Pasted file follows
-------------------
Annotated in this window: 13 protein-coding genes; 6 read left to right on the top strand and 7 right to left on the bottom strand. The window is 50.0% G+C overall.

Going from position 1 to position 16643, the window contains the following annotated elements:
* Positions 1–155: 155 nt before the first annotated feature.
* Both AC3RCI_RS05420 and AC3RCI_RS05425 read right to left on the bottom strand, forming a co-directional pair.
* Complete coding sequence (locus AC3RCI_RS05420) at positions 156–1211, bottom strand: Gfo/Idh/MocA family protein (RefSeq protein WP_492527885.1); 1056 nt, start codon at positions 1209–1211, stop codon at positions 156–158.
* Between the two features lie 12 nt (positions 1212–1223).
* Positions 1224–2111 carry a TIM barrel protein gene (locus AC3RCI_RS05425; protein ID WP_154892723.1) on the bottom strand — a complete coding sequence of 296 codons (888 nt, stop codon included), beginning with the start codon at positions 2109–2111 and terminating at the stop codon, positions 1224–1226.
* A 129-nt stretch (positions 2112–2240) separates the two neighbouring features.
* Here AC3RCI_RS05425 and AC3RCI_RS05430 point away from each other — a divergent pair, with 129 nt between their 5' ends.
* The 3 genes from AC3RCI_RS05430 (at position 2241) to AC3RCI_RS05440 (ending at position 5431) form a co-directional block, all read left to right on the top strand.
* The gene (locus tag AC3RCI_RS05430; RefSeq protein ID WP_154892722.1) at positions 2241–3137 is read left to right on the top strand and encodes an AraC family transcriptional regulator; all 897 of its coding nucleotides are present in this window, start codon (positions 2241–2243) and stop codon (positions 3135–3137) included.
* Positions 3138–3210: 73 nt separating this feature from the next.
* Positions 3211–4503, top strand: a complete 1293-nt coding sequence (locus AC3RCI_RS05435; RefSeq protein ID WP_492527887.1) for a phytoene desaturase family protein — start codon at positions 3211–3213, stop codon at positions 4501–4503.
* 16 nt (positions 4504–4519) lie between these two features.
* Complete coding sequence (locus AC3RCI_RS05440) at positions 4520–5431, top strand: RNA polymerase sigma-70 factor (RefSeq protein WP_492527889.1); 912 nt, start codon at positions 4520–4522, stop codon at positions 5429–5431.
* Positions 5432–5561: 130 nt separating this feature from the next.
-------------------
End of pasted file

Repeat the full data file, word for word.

Annotated in this window: 13 protein-coding genes; 6 read left to right on the top strand and 7 right to left on the bottom strand. The window is 50.0% G+C overall.

Going from position 1 to position 16643, the window contains the following annotated elements:
* Positions 1–155: 155 nt before the first annotated feature.
* Both AC3RCI_RS05420 and AC3RCI_RS05425 read right to left on the bottom strand, forming a co-directional pair.
* Complete coding sequence (locus AC3RCI_RS05420) at positions 156–1211, bottom strand: Gfo/Idh/MocA family protein (RefSeq protein WP_492527885.1); 1056 nt, start codon at positions 1209–1211, stop codon at positions 156–158.
* Between the two features lie 12 nt (positions 1212–1223).
* Positions 1224–2111 carry a TIM barrel protein gene (locus AC3RCI_RS05425; protein ID WP_154892723.1) on the bottom strand — a complete coding sequence of 296 codons (888 nt, stop codon included), beginning with the start codon at positions 2109–2111 and terminating at the stop codon, positions 1224–1226.
* A 129-nt stretch (positions 2112–2240) separates the two neighbouring features.
* Here AC3RCI_RS05425 and AC3RCI_RS05430 point away from each other — a divergent pair, with 129 nt between their 5' ends.
* The 3 genes from AC3RCI_RS05430 (at position 2241) to AC3RCI_RS05440 (ending at position 5431) form a co-directional block, all read left to right on the top strand.
* The gene (locus tag AC3RCI_RS05430; RefSeq protein ID WP_154892722.1) at positions 2241–3137 is read left to right on the top strand and encodes an AraC family transcriptional regulator; all 897 of its coding nucleotides are present in this window, start codon (positions 2241–2243) and stop codon (positions 3135–3137) included.
* Positions 3138–3210: 73 nt separating this feature from the next.
* Positions 3211–4503, top strand: a complete 1293-nt coding sequence (locus AC3RCI_RS05435; RefSeq protein ID WP_492527887.1) for a phytoene desaturase family protein — start codon at positions 3211–3213, stop codon at positions 4501–4503.
* 16 nt (positions 4504–4519) lie between these two features.
* Complete coding sequence (locus AC3RCI_RS05440) at positions 4520–5431, top strand: RNA polymerase sigma-70 factor (RefSeq protein WP_492527889.1); 912 nt, start codon at positions 4520–4522, stop codon at positions 5429–5431.
* Positions 5432–5561: 130 nt separating this feature from the next.